Inventing a `norm': Sociologists, sexologists and pollsters painting America by numbers

Review History

January 28, 2007|By Glenn C. Altschuler | Glenn C. Altschuler,Special to the Sun

Averaged American: Surveys, Citizens, and the Making of a Mass Public

Sarah E. Igo

Harvard University Press / 398 pages / $35

Boccaccio, the medieval collector of sexual exploits, told much better stories than Alfred Kinsey, claimed a columnist for the Tampa Times. But in 1949, he complained, "unless you have statistics and graphs," no one will pay attention.

Aggregate data have always had a special resonance, relevance and authority in democracies where, at least in theory, the majority rules.

In the 19th century, according to Sarah Igo, a historian at the University of Pennsylvania, the subjects of surveys tended to be social deviants. But by the middle of the 20th century, community studies, opinion polls and sex surveys were revealing - and creating - norms against which ordinary Americans could measure themselves. With their "scientific" representation of "typical" communities, Igo suggests, surveys helped shape our self-conscious modern national culture.

In The Averaged American, Igo examines the studies of Middletown (Muncie, Ind.) by Robert and Helen Lynd; the political polling of George Gallup and Elmo Roper; and Kinsey's reports on human sexuality. These surveys generated "the vocabulary of mass society." But, she asserts, as they conflated the white, educated, male populace with "the public," the surveys "were deliberately modeled upon, and compounded, democracy's flaws."

Igo also provides a spirited analysis of responses to surveys. Most Americans, she indicates, accepted membership in statistical, "imagined" communities. But they also experienced in new ways the tensions between being an individual and a number, greeting survey results with a mixture of deference, distrust and defiance.

As they searched for the typical, Igo insists, social scientists failed to capture America's diversity. The Lynds rejected South Bend, Ind., because it was too heterogeneous, choosing Muncie because its population was 88 percent "old stock." Despite their own concerns about class cleavages, consumer culture and conformity, Igo writes, the Lynds looked backward to find contemporary America. Gallup and Roper also presented America as a relatively undifferentiated whole. Among the "unlikely voters" they excluded were many poor people and blacks. Although Kinsey interviewed several hundred blacks, he, too, did not use their responses in his published work.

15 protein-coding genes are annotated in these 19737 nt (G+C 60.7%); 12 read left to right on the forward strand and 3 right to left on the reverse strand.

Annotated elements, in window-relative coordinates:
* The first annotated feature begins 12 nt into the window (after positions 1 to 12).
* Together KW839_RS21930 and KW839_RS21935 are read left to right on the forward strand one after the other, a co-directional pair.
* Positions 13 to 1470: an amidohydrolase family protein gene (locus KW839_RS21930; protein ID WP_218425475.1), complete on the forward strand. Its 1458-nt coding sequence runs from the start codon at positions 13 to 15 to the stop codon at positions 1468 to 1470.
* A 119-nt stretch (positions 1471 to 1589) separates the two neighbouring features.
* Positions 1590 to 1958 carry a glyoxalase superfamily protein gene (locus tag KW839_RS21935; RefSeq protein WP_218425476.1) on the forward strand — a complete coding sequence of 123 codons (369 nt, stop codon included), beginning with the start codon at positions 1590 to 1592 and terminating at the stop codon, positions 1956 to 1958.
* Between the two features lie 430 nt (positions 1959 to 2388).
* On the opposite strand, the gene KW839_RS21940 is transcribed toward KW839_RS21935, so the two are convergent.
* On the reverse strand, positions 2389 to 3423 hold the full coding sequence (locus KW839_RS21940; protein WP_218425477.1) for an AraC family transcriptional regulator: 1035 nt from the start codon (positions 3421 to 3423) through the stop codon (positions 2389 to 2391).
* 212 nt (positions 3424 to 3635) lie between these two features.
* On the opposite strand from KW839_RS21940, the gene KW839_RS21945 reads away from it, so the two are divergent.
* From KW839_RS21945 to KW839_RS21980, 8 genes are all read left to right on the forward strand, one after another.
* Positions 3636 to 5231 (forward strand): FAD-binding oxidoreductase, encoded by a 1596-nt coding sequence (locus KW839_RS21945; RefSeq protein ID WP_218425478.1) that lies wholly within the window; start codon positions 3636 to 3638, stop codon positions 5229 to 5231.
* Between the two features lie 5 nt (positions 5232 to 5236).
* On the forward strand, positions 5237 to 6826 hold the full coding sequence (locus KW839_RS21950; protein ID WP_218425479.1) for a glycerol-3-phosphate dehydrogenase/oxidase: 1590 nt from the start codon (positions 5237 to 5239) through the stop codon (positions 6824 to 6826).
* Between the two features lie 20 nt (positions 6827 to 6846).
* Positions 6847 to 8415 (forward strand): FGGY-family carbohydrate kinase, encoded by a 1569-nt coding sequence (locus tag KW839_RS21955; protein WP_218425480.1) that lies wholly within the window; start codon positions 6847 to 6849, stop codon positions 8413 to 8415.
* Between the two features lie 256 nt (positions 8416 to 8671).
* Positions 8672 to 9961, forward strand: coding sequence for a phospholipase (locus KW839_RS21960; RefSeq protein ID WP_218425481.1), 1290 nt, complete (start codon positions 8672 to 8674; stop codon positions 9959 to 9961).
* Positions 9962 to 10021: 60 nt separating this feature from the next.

Igo is a bit too hard on her social scientists. Judged by the standards of the time, their studies were inclusive and multi-variate. To overcome interviewers' reluctance to approach poor people, for example, Gallup and Roper switched to random sampling. Kinsey, Igo acknowledges, correlated sexual practices with gender, age, religion, educational background, occupation, and wealth, virtually exploding "the idea of a national `average.'" After the 1960s, thanks in part to the tools of survey research, simplistic statements about American homogeneity lost credibility.

Most Americans, Igo implies, accepted surveys as accurate descriptions of social and political realities. Some of them begged to be interviewed or polled. But doubts remained. Random "sampling" aroused skepticism. Cynics charged pollsters with manipulating data to create a "bandwagon effect." And many citizens remained convinced that a "true poll" would reveal that a majority agreed with them. When a survey reported that Eleanor Roosevelt was America's most admired woman, one J.M. Mottey dismissed Gallup as "crazy as a bed bug. She is made fun of and despised by 95 percent of the people. Your polls are the biggest fakes I know of."

Since letters to the Lynds, Gallup and Kinsey do not constitute a representative sample, it is impossible to know how many Americans shared these sentiments. Or agreed with "A Group of Enraged Women" that the Kinsey Reports should not have been published, even if they were accurate: "Kinsey called it realism. A sewer is also realism but for obvious reasons we keep it covered."

Igo concludes that Americans remain ambivalent about statistical surveys. In 1985, one-half of respondents expressed doubts about random sampling. Participation rates in telephone surveys and exit polls continue to decline. And Congress refuses to switch from physical tabulation to systematic sampling in the United States Census. At the same time, millions of Americans voice their opinions in unscientific SLOPS (selected listener opinion polls), seem ready to answer questions about anything and everything and devour the latest poll handicapping the presidential sweepstakes or President Bush's job approval.

Statistical surveys satisfy Americans' need for instant information. But, as Edward R. Murrow recognized, they also violate a sense that each individual is sovereign. Americans rejoice when the pollsters are wrong, Murrow wrote, because they want to believe that human motives are contingent, mysterious and "not to be measured by mechanical means." Americans yearn to be released "from the petty tyranny of those who assert that they can tell us what we think, what we believe, what we will do, ... without consulting us - all of us."

It's an eloquent - and inspiring - aspiration. But, as is increasingly clear, the polls aren't often wrong, individuals aren't all that sovereign and civic participation isn't terribly robust. Like it or not, Sarah Igo concludes, Americans "will continue to live in a world shaped by, and perceived through, survey data."

Glenn C. Altschuler is the Thomas and Dorothy Litwin Professor of American Studies at Cornell University.

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